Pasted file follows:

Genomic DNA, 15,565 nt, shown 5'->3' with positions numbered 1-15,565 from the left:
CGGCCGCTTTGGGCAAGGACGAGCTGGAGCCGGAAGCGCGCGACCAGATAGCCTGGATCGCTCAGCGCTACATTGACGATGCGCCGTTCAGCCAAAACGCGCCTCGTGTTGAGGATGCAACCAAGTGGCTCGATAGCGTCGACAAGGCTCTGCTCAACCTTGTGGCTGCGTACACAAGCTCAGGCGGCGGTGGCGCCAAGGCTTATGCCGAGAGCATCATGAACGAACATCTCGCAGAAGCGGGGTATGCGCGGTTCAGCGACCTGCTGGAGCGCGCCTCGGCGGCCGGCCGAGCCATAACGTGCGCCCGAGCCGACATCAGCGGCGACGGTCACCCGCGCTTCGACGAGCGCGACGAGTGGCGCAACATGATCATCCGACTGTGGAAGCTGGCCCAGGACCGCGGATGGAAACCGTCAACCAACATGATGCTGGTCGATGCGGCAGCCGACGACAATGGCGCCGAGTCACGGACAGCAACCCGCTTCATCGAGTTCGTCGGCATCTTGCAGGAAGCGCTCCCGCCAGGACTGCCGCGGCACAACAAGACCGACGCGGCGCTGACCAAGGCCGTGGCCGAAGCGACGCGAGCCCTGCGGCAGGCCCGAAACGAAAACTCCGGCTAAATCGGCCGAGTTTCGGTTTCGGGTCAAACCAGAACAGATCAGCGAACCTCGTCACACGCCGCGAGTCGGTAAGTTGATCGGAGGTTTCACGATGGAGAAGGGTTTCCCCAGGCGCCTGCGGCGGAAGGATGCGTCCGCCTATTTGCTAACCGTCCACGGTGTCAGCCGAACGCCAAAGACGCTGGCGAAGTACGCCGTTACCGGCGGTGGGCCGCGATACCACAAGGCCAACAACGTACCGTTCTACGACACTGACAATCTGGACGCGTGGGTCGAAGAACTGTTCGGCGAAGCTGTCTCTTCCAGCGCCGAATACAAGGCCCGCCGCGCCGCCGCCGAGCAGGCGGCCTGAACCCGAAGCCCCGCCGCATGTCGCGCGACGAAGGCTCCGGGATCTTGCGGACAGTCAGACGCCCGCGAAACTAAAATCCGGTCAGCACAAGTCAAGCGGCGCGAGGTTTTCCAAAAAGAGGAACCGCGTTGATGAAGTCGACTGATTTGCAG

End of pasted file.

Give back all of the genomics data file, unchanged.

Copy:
Genomic DNA, 15,565 nt, shown 5'->3' with positions numbered 1-15,565 from the left:
CGGCCGCTTTGGGCAAGGACGAGCTGGAGCCGGAAGCGCGCGACCAGATAGCCTGGATCGCTCAGCGCTACATTGACGATGCGCCGTTCAGCCAAAACGCGCCTCGTGTTGAGGATGCAACCAAGTGGCTCGATAGCGTCGACAAGGCTCTGCTCAACCTTGTGGCTGCGTACACAAGCTCAGGCGGCGGTGGCGCCAAGGCTTATGCCGAGAGCATCATGAACGAACATCTCGCAGAAGCGGGGTATGCGCGGTTCAGCGACCTGCTGGAGCGCGCCTCGGCGGCCGGCCGAGCCATAACGTGCGCCCGAGCCGACATCAGCGGCGACGGTCACCCGCGCTTCGACGAGCGCGACGAGTGGCGCAACATGATCATCCGACTGTGGAAGCTGGCCCAGGACCGCGGATGGAAACCGTCAACCAACATGATGCTGGTCGATGCGGCAGCCGACGACAATGGCGCCGAGTCACGGACAGCAACCCGCTTCATCGAGTTCGTCGGCATCTTGCAGGAAGCGCTCCCGCCAGGACTGCCGCGGCACAACAAGACCGACGCGGCGCTGACCAAGGCCGTGGCCGAAGCGACGCGAGCCCTGCGGCAGGCCCGAAACGAAAACTCCGGCTAAATCGGCCGAGTTTCGGTTTCGGGTCAAACCAGAACAGATCAGCGAACCTCGTCACACGCCGCGAGTCGGTAAGTTGATCGGAGGTTTCACGATGGAGAAGGGTTTCCCCAGGCGCCTGCGGCGGAAGGATGCGTCCGCCTATTTGCTAACCGTCCACGGTGTCAGCCGAACGCCAAAGACGCTGGCGAAGTACGCCGTTACCGGCGGTGGGCCGCGATACCACAAGGCCAACAACGTACCGTTCTACGACACTGACAATCTGGACGCGTGGGTCGAAGAACTGTTCGGCGAAGCTGTCTCTTCCAGCGCCGAATACAAGGCCCGCCGCGCCGCCGCCGAGCAGGCGGCCTGAACCCGAAGCCCCGCCGCATGTCGCGCGACGAAGGCTCCGGGATCTTGCGGACAGTCAGACGCCCGCGAAACTAAAATCCGGTCAGCACAAGTCAAGCGGCGCGAGGTTTTCCAAAAAGAGGAACCGCGTTGATGAAGTCGACTGATTTGCAG